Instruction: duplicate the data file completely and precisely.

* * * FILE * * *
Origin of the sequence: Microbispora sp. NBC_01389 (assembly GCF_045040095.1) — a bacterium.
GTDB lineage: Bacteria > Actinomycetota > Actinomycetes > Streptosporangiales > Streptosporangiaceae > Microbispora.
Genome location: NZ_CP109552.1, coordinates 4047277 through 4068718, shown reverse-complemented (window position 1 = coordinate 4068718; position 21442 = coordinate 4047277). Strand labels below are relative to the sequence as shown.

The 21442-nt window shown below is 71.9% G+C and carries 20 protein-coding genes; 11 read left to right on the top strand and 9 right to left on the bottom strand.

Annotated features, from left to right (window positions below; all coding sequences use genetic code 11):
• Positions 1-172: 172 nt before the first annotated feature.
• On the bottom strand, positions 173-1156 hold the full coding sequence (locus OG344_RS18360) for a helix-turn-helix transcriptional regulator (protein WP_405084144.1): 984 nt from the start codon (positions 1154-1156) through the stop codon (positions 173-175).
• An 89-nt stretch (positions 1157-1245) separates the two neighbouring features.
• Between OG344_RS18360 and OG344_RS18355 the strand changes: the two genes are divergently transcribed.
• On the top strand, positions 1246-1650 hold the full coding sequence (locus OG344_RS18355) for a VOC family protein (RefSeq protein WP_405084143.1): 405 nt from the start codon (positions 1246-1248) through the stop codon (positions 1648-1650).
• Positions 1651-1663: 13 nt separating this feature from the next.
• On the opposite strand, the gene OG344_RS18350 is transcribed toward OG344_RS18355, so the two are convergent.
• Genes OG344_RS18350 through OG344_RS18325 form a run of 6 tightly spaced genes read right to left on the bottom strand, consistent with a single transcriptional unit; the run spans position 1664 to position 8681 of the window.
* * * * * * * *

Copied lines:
Origin of the sequence: Microbispora sp. NBC_01389 (assembly GCF_045040095.1) — a bacterium.
GTDB lineage: Bacteria > Actinomycetota > Actinomycetes > Streptosporangiales > Streptosporangiaceae > Microbispora.
Genome location: NZ_CP109552.1, coordinates 4047277 through 4068718, shown reverse-complemented (window position 1 = coordinate 4068718; position 21442 = coordinate 4047277). Strand labels below are relative to the sequence as shown.

The 21442-nt window shown below is 71.9% G+C and carries 20 protein-coding genes; 11 read left to right on the top strand and 9 right to left on the bottom strand.

Annotated features, from left to right (window positions below; all coding sequences use genetic code 11):
• Positions 1-172: 172 nt before the first annotated feature.
• On the bottom strand, positions 173-1156 hold the full coding sequence (locus OG344_RS18360) for a helix-turn-helix transcriptional regulator (protein WP_405084144.1): 984 nt from the start codon (positions 1154-1156) through the stop codon (positions 173-175).
• An 89-nt stretch (positions 1157-1245) separates the two neighbouring features.
• Between OG344_RS18360 and OG344_RS18355 the strand changes: the two genes are divergently transcribed.
• On the top strand, positions 1246-1650 hold the full coding sequence (locus OG344_RS18355) for a VOC family protein (RefSeq protein WP_405084143.1): 405 nt from the start codon (positions 1246-1248) through the stop codon (positions 1648-1650).
• Positions 1651-1663: 13 nt separating this feature from the next.
• On the opposite strand, the gene OG344_RS18350 is transcribed toward OG344_RS18355, so the two are convergent.
• Genes OG344_RS18350 through OG344_RS18325 form a run of 6 tightly spaced genes read right to left on the bottom strand, consistent with a single transcriptional unit; the run spans position 1664 to position 8681 of the window.